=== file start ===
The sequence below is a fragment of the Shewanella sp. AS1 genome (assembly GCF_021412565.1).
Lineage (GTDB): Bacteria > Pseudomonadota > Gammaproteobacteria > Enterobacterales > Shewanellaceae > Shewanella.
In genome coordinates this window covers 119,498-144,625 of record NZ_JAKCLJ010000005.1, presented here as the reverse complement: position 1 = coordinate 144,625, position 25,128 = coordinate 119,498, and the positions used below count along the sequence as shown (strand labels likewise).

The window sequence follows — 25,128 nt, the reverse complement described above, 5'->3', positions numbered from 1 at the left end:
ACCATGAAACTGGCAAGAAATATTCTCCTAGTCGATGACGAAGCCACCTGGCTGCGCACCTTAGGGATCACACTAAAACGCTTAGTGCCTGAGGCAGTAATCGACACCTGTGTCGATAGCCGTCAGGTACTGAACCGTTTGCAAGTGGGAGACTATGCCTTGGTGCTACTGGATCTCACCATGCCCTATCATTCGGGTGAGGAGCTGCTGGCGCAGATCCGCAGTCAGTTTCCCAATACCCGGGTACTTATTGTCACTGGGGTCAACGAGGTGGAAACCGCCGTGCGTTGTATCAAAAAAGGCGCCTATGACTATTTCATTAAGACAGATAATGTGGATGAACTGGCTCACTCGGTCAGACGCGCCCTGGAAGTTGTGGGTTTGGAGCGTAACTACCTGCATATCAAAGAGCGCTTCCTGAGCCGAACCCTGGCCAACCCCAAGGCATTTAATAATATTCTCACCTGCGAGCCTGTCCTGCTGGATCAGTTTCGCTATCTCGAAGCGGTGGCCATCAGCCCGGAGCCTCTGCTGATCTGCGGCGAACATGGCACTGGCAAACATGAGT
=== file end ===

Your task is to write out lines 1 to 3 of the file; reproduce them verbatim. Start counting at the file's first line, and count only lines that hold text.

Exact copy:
The sequence below is a fragment of the Shewanella sp. AS1 genome (assembly GCF_021412565.1).
Lineage (GTDB): Bacteria > Pseudomonadota > Gammaproteobacteria > Enterobacterales > Shewanellaceae > Shewanella.
In genome coordinates this window covers 119,498-144,625 of record NZ_JAKCLJ010000005.1, presented here as the reverse complement: position 1 = coordinate 144,625, position 25,128 = coordinate 119,498, and the positions used below count along the sequence as shown (strand labels likewise).